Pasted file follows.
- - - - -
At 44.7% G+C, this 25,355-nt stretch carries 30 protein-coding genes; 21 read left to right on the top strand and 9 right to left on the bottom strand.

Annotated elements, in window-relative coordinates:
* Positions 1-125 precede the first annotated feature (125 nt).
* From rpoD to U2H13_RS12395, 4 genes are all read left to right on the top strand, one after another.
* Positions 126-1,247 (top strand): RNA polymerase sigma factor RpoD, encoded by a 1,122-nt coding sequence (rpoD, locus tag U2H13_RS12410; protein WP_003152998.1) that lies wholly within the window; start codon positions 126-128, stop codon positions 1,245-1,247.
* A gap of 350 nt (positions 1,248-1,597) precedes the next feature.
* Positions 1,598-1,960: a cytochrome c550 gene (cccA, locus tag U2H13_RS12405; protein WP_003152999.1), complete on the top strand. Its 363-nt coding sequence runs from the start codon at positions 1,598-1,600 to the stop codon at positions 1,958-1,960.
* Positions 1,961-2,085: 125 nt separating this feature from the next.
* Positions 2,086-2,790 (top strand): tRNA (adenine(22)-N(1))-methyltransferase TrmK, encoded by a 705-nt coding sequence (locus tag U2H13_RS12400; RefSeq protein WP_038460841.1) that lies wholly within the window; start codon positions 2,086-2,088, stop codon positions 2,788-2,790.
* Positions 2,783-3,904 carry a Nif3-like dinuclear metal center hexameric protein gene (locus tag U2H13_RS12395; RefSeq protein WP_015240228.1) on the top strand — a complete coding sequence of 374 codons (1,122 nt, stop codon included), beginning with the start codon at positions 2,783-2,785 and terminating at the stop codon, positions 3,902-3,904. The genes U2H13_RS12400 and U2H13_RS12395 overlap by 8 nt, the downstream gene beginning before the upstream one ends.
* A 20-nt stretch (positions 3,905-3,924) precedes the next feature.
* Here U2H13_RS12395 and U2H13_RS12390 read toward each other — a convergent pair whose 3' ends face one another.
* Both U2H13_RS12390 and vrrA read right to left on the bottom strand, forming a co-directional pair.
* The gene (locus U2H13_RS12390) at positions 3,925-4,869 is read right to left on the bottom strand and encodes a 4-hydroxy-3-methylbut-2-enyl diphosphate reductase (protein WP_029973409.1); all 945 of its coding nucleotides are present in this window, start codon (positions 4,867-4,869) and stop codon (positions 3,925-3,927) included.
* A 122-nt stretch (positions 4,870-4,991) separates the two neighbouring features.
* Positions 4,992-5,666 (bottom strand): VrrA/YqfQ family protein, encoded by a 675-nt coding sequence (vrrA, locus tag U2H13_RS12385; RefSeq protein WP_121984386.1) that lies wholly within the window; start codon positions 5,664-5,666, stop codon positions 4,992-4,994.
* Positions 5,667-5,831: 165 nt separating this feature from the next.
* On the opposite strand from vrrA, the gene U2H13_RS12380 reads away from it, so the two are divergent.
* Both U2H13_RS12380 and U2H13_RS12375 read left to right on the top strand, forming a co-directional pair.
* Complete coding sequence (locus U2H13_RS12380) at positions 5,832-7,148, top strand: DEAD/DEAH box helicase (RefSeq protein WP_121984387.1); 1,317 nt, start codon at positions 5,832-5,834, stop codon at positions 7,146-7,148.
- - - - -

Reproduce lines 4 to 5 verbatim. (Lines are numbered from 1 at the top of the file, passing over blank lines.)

* From rpoD to U2H13_RS12395, 4 genes are all read left to right on the top strand, one after another.
* Positions 126-1,247 (top strand): RNA polymerase sigma factor RpoD, encoded by a 1,122-nt coding sequence (rpoD, locus tag U2H13_RS12410; protein WP_003152998.1) that lies wholly within the window; start codon positions 126-128, stop codon positions 1,245-1,247.